I still don't understand the issue, or why it matters. I'm running a major development effort that supports RSS. I don't care about personalities; I just want our RSS to work with everyone else, and everyone else's RSS to work with ours. Come on, folks: can we please talk about the tech?

I've posted the QuickTime version of the slides from my Digital Storytelling Festival talk on Stories in Weblogs: small (800K, QuickTime) | less small (5M, QuickTime) . At the Festival, talks like this are given by curators, so there are lots of examples. Follow along at home with this handy list of links.

Jun 03 14 2003

Derrick Story

Derrick Story from O'Reilly has added Top Ten Digital Video Tips to his earlier Digital Photo Tips. He's talking about this right now at the Digital Storytellling Festival, which has WiFi everywhere.

The rhetoric of digital storytelling is so emphatically "everyone can do this" that it's hard to sustain a discussion about "how do we do this well?" He says, pointedly, "It's a data input device. Get better input, you've got more to work with"

Big rule: Have your camera with you. Digital stories happen everywhere. Also: Shoot at your highest resolution. Take your time. Get closer. No, even closer; the macro setting is your friend. Change your angle. Avoid backlighting. Use your flash outdoors as a fill flash; turn it off indoors. Try an IR filter. (!)

Interesting lesson: Story spent some time watching bad photographers -- casual tourists -- and seeing exactly what they do. It makes for a funny talk, but it's also a great way to see your own bad habits in a new light.

Jun 03 13 2003

Lance is back

Lance Arthur has started blogging again. Thanks, Fray!

"I want to graduate muscular designers who can change the world -- not people with nice ideas." -- Brenda Laurel, Utopian Entrepreneur

Brenda Laurel is launching a really ambitious effort, BackStory, to harness the storytelling power of teens for social change. It's brave.

When and if they get any of the traction and scale for which they hope, there will be a room full of Young Republican Evangelicals, with loads of money and advice in the background, dedicated to destroy BackStory through fair means or foul. They're one rich target. It sounds like a nightmare. Is there a defense?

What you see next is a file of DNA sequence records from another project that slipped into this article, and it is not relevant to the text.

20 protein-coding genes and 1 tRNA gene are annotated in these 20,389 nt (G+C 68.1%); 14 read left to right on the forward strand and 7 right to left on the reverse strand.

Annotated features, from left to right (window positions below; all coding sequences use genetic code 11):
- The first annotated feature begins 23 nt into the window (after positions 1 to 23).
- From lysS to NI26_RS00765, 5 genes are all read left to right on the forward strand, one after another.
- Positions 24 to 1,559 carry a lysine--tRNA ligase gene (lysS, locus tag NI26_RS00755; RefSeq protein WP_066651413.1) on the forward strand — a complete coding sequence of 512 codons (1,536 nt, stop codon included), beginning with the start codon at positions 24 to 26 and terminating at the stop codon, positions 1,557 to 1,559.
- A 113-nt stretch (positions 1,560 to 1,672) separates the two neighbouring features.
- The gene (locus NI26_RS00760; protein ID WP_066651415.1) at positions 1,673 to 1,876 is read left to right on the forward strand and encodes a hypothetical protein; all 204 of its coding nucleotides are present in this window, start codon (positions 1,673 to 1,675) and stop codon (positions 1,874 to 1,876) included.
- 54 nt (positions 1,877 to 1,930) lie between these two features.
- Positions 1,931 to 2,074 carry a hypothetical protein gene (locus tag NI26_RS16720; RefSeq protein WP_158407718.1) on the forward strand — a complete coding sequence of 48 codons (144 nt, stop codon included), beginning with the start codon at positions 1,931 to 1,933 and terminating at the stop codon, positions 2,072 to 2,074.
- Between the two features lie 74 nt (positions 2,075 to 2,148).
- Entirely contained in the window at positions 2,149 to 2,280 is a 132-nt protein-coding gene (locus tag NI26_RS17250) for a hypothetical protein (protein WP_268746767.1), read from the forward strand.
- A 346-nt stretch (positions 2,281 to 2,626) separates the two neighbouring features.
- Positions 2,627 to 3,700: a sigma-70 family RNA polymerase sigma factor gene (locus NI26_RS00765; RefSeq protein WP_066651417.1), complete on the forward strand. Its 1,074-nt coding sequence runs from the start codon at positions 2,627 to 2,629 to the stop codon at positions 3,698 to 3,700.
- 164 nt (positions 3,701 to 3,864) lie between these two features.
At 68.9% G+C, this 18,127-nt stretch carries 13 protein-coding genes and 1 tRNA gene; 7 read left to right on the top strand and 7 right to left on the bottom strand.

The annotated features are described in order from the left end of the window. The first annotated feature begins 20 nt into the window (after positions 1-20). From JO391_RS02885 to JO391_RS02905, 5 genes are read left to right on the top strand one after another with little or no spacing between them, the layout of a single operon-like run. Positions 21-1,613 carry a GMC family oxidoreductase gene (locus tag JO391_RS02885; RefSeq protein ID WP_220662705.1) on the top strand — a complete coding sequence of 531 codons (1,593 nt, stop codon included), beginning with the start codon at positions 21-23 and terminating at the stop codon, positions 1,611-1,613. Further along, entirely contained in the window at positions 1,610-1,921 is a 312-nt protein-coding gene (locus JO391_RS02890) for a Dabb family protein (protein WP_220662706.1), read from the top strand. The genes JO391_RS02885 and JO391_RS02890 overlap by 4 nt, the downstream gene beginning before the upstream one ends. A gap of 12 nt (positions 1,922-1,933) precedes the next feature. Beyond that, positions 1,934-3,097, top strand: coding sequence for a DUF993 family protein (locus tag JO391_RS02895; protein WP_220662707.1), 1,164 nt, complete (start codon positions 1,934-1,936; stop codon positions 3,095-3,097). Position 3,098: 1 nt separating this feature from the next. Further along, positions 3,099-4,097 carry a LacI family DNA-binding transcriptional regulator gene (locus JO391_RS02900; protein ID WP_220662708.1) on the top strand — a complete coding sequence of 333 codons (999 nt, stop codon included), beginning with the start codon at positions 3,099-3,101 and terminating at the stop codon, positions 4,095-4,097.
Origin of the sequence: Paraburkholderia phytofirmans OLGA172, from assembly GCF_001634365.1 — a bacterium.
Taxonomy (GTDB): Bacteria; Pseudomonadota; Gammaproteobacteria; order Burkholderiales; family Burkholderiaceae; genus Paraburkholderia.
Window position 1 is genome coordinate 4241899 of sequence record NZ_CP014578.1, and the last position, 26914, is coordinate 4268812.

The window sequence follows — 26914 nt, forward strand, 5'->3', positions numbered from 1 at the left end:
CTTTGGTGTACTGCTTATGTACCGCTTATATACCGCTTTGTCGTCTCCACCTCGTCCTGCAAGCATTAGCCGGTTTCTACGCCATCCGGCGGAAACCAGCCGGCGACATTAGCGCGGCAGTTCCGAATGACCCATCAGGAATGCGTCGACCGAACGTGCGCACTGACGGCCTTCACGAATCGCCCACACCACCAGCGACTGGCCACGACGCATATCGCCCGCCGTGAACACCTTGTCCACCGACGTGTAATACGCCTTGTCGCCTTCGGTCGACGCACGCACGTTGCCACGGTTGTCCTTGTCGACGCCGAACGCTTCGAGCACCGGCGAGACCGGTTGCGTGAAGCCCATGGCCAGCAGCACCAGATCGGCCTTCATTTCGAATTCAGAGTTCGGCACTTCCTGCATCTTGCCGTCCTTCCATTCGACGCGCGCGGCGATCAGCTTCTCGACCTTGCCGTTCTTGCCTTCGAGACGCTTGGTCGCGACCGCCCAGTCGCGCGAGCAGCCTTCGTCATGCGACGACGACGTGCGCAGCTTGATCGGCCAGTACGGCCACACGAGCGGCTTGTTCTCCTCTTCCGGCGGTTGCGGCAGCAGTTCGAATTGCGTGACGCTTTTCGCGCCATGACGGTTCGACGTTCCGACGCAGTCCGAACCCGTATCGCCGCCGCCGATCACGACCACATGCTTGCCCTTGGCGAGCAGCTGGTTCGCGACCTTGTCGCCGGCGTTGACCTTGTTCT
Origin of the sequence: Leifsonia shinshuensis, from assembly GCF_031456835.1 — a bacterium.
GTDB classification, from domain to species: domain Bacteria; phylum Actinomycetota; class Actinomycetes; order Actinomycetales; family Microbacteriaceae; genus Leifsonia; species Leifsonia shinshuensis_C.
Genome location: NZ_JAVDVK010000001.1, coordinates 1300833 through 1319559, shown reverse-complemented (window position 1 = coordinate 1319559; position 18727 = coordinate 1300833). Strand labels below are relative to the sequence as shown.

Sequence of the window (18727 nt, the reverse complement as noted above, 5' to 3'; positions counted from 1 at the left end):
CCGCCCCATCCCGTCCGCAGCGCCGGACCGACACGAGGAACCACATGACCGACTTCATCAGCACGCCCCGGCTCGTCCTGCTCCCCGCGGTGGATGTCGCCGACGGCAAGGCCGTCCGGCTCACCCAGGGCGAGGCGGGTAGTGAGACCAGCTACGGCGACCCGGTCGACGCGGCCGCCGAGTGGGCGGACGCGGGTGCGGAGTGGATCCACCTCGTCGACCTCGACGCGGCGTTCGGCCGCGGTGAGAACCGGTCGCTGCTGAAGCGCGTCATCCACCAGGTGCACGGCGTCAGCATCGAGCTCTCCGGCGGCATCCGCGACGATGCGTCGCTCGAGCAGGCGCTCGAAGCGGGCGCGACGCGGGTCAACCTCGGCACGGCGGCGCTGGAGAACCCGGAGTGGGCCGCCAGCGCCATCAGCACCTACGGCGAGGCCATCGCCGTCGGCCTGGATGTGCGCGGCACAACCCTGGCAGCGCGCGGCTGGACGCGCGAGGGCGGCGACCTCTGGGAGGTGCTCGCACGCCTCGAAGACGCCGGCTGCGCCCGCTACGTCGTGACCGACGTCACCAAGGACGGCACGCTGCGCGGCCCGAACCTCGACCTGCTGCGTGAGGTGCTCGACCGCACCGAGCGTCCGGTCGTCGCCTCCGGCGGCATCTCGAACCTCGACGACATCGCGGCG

"Basically, I don't believe in fiction. Most fiction is just true personal storytelling with plausible deniability " -- Derek Powazek, comment in Digital Storytelling Festival Blog

I'm helping out this week with a collective weblog, live, at the Digital Storytelling Festival.

Jun 03 10 2003

Back and Forth

Elin's back, but Jon Delacour has given up blogging, at least for now.

Delacour touched off a storm in March with a charming, nostalgic post about an old girlfriend, Ikuko.

"We were lying in her bed, drinking champagne, fooling around. I traced her name in the glossy film of perspiration on her stomach. (On our second date, I’d asked her to write the characters for me. Since then I’d written them dozens of times in my notebook and on scraps of paper.) I could already guess what she wanted to say. "

Ikuko was an invention; people got upset. This unfolded at almost the identical time that Jill's famous post raised such interesting questions about oblique blogging and the eleventh conjecture. Sunchrony? (Is Jon the Australian Jill? They each have important weblogs that have generated active and sophisticated weblog clusters, though these clusters overlap less than I'd have expected from the subject matter)

Jun 03 7 2003


I'm back from that rare event, a week without hypertext. Santa Fe, old friends, ruins, serious art, serious food. Paris, with cactus.

The key dish of the trip -- in which we threw sense and sensibility to the winds whenever mealtime approached -- was a plate of cheese enchiladas at Pasquales. Pasquales has been there forever, it's always been quite good, but these enchiladas were a revelation. A sauce with four different chiles, each of which could be tasted distinctly and separately. A very impressive chicken molé, too. Inspired by this level of complexity, I bought so many cookbooks from the Santa Fe Cooking School that our baggage home was overweight.

Coyote Café was very fine indeed. SantaCafe still does amazing calamari. Anasazi had a reinterpretation of frybread that bears no resemblance to any Navaho taco I've ever met but which contrives to suggest -- with its smattering of saltiness and spiciness and crispiness and a topping of roasted peppers -- why spending a whole day with a metate appealed to the inventors of corn. Tecolote still has wonderful blue corn and piñon pancakes.

The star meal was Geronimo at the end of a long day prowling the innumerable galleries of Canyon Road. Starting with seared foie gras -- not my usual style, but if you're going to try a Fabled Dish, best to do it where they know what theyr'e doing. Then, a tenderloin of elk -- sweet, perfectly cooked, spicy, just right. I don't much like venison, as a rule, but elk is their signature dish and when else are you going to try elk at a restaurant where it's not just a novelty? Besides, I'd been busting the budget all week, and it was a little less than the beef -- another sign of seriousness.